Introducing Decapod, an easier way to manage Ceph

Ceph is a de-facto standard in building robust distributed storage systems. It enables users to get a reliable, highly available, and easily scalable storage cluster using commodity hardware. Also, Ceph is becoming a storage basis for production OpenStack clusters.

There are several ways of managing Ceph clusters, including:

  • Using the ceph-deploy tool
  • Using custom in-house or open source manifests for configuration management software such as Puppet or Ansible
  • Using standalone solutions such as VSM or Fuel

Another solution in that third bucket is Decapod, a standalone solution that simplifies deployment of clusters and management of their lifecycles.

In this article, we’ll compare the different means for deploying Ceph.

Deployment using ceph-deploy

The ceph-deploy tool is available with Ceph itself. According to the official documentation:

The ceph-deploy tool is a way to deploy Ceph relying only upon SSH access to the servers, sudo, and some Python. It runs on your workstation, and does not require servers, databases, or any other tools. If you set up and tear down Ceph clusters a lot, and want minimal extra bureaucracy, ceph-deploy is an ideal tool. The ceph-deploy tool is not a generic deployment system. It was designed exclusively for Ceph users who want to get Ceph up and running quickly with sensible initial configuration settings without the overhead of installing Chef, Puppet or Juju. Users who want fine-control over security settings, partitions or directory locations should use a tool such as Juju, Puppet, Chef or Crowbar.

As described, ceph-deploy is mostly limited to some quick cluster deployment. This is perfectly applicable for deploying a test environment, but production deployment still requires a lot of thorough configuration using external tools.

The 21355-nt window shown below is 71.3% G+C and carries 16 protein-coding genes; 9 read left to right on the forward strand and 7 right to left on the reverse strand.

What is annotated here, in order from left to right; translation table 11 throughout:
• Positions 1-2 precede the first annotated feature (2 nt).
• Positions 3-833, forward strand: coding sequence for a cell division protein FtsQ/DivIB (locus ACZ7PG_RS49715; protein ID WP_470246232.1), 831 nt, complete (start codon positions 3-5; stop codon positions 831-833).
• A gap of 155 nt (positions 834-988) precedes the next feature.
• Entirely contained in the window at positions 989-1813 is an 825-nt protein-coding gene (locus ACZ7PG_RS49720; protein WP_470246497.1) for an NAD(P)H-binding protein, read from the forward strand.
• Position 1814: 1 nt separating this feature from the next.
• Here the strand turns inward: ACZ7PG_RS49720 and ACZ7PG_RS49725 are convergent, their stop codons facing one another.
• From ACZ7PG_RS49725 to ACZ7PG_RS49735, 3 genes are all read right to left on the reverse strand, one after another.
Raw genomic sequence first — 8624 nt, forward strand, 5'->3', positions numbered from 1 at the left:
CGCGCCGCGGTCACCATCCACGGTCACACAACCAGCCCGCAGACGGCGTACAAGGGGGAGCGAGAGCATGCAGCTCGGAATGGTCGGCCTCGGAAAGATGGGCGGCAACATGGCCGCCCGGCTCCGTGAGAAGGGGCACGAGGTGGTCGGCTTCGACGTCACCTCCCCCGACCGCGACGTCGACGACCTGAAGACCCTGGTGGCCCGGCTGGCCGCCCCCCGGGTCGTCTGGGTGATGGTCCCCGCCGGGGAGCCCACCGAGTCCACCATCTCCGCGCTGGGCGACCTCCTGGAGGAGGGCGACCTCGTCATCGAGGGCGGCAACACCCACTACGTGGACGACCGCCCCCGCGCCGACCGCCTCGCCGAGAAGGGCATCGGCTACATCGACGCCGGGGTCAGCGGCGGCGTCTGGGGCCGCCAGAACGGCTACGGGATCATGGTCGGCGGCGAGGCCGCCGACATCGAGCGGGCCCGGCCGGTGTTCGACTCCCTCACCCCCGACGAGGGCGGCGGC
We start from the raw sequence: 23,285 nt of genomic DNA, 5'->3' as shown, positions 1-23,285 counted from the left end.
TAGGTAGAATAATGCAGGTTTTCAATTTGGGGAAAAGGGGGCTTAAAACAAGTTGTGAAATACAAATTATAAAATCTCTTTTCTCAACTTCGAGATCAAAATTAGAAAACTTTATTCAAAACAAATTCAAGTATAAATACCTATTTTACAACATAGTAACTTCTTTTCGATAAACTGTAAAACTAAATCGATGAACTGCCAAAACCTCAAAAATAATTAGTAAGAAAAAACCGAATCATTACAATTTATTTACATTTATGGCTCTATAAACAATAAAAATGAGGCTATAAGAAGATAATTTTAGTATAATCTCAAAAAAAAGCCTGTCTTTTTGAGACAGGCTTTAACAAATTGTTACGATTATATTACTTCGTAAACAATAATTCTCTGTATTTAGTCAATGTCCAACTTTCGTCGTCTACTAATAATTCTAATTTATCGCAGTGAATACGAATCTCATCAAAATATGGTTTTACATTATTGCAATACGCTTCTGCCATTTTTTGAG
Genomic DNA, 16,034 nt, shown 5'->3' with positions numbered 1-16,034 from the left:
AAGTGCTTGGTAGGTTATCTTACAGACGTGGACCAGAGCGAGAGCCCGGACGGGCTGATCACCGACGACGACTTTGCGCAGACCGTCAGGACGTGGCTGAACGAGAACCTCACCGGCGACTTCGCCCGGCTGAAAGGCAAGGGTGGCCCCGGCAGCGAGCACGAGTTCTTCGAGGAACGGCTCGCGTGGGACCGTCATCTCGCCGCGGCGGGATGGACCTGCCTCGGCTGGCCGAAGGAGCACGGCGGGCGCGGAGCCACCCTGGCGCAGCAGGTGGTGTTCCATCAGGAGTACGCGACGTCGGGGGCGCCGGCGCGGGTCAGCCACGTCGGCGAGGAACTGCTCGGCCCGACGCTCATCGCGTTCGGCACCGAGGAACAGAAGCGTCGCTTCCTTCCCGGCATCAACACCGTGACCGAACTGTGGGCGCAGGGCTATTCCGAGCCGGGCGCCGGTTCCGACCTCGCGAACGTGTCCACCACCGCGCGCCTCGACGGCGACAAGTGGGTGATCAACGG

Deployment using manifests for configuration management tools

Configuration management tools enable you to deploy Ceph clusters as while maintaining great possibilities to tune the cluster. It is also possible to scale or shrink these clusters using the same code base.

The only problem here is high learning curve of such solutions: you need to know, in detail, every configuration option, and you need to read the source code of manifests/playbooks/formulas to understand in detail how they works.

Also, in most cases these manifests focus on a single use case: cluster deployment. They do not provide enough possibilities to manage the cluster after it is up and running. When you operate the cluster, if you need to extend it with new machines, disable existing machines to do maintenance, reconfigure hosts to add new storage pools or hardware, and so on, you will need to create and debug new manifests by yourself.

Standalone solutions

Decapod and VSM are examples of standalone configuration tools. They provide you with a unified view of the whole storage system, eliminating the need to understand low level details of cluster management. They integrate with a monitoring system, and they simplify operations on the cluster. They both have a low learning curve, providing best management practices with a simple interface.

Unfortunately, VSM has some flaws, including the following:

  • It has tightly coupled business and automation logic, which makes it hard to extend the tool, or even customize some deployment steps